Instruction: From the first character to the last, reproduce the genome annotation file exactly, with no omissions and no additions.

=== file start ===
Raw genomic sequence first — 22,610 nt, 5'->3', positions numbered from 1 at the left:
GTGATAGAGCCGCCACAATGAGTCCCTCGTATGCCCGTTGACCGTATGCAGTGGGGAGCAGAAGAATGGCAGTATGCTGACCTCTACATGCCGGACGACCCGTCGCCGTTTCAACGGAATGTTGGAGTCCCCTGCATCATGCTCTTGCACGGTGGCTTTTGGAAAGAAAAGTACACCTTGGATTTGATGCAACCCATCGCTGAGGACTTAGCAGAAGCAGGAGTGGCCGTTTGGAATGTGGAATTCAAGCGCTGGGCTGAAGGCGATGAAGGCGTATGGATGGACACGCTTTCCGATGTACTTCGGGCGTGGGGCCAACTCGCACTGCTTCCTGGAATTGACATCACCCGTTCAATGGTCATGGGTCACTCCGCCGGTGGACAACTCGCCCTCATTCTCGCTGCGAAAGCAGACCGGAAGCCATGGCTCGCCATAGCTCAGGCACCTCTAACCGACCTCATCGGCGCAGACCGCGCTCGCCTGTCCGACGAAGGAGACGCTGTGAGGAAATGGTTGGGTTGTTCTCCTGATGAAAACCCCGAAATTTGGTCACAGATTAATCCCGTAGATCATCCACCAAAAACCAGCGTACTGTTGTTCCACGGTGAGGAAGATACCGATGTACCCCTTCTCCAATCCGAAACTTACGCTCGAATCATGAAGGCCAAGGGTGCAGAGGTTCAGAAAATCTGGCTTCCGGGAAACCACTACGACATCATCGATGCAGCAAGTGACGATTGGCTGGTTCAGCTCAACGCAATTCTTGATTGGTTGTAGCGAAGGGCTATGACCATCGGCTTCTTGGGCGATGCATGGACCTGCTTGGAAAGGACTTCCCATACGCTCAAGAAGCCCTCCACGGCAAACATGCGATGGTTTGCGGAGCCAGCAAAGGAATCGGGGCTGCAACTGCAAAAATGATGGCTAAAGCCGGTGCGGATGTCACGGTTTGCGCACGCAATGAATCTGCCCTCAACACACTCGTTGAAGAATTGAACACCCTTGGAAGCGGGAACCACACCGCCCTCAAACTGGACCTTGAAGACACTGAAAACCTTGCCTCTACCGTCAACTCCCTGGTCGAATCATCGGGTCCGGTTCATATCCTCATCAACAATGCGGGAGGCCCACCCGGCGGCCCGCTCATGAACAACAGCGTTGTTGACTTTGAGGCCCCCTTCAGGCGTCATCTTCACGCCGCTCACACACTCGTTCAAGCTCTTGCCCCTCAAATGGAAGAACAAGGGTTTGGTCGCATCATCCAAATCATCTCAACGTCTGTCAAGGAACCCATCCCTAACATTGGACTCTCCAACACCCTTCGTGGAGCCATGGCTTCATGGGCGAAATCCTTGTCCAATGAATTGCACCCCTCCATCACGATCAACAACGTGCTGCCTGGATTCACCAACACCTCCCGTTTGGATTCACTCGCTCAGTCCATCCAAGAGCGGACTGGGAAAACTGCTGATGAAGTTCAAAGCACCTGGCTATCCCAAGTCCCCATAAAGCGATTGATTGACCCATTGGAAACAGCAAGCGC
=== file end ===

Raw genomic sequence first — 22,610 nt, 5'->3', positions numbered from 1 at the left:
GTGATAGAGCCGCCACAATGAGTCCCTCGTATGCCCGTTGACCGTATGCAGTGGGGAGCAGAAGAATGGCAGTATGCTGACCTCTACATGCCGGACGACCCGTCGCCGTTTCAACGGAATGTTGGAGTCCCCTGCATCATGCTCTTGCACGGTGGCTTTTGGAAAGAAAAGTACACCTTGGATTTGATGCAACCCATCGCTGAGGACTTAGCAGAAGCAGGAGTGGCCGTTTGGAATGTGGAATTCAAGCGCTGGGCTGAAGGCGATGAAGGCGTATGGATGGACACGCTTTCCGATGTACTTCGGGCGTGGGGCCAACTCGCACTGCTTCCTGGAATTGACATCACCCGTTCAATGGTCATGGGTCACTCCGCCGGTGGACAACTCGCCCTCATTCTCGCTGCGAAAGCAGACCGGAAGCCATGGCTCGCCATAGCTCAGGCACCTCTAACCGACCTCATCGGCGCAGACCGCGCTCGCCTGTCCGACGAAGGAGACGCTGTGAGGAAATGGTTGGGTTGTTCTCCTGATGAAAACCCCGAAATTTGGTCACAGATTAATCCCGTAGATCATCCACCAAAAACCAGCGTACTGTTGTTCCACGGTGAGGAAGATACCGATGTACCCCTTCTCCAATCCGAAACTTACGCTCGAATCATGAAGGCCAAGGGTGCAGAGGTTCAGAAAATCTGGCTTCCGGGAAACCACTACGACATCATCGATGCAGCAAGTGACGATTGGCTGGTTCAGCTCAACGCAATTCTTGATTGGTTGTAGCGAAGGGCTATGACCATCGGCTTCTTGGGCGATGCATGGACCTGCTTGGAAAGGACTTCCCATACGCTCAAGAAGCCCTCCACGGCAAACATGCGATGGTTTGCGGAGCCAGCAAAGGAATCGGGGCTGCAACTGCAAAAATGATGGCTAAAGCCGGTGCGGATGTCACGGTTTGCGCACGCAATGAATCTGCCCTCAACACACTCGTTGAAGAATTGAACACCCTTGGAAGCGGGAACCACACCGCCCTCAAACTGGACCTTGAAGACACTGAAAACCTTGCCTCTACCGTCAACTCCCTGGTCGAATCATCGGGTCCGGTTCATATCCTCATCAACAATGCGGGAGGCCCACCCGGCGGCCCGCTCATGAACAACAGCGTTGTTGACTTTGAGGCCCCCTTCAGGCGTCATCTTCACGCCGCTCACACACTCGTTCAAGCTCTTGCCCCTCAAATGGAAGAACAAGGGTTTGGTCGCATCATCCAAATCATCTCAACGTCTGTCAAGGAACCCATCCCTAACATTGGACTCTCCAACACCCTTCGTGGAGCCATGGCTTCATGGGCGAAATCCTTGTCCAATGAATTGCACCCCTCCATCACGATCAACAACGTGCTGCCTGGATTCACCAACACCTCCCGTTTGGATTCACTCGCTCAGTCCATCCAAGAGCGGACTGGGAAAACTGCTGATGAAGTTCAAAGCACCTGGCTATCCCAAGTCCCCATAAAGCGATTGATTGACCCATTGGAAACAGCAAGCGC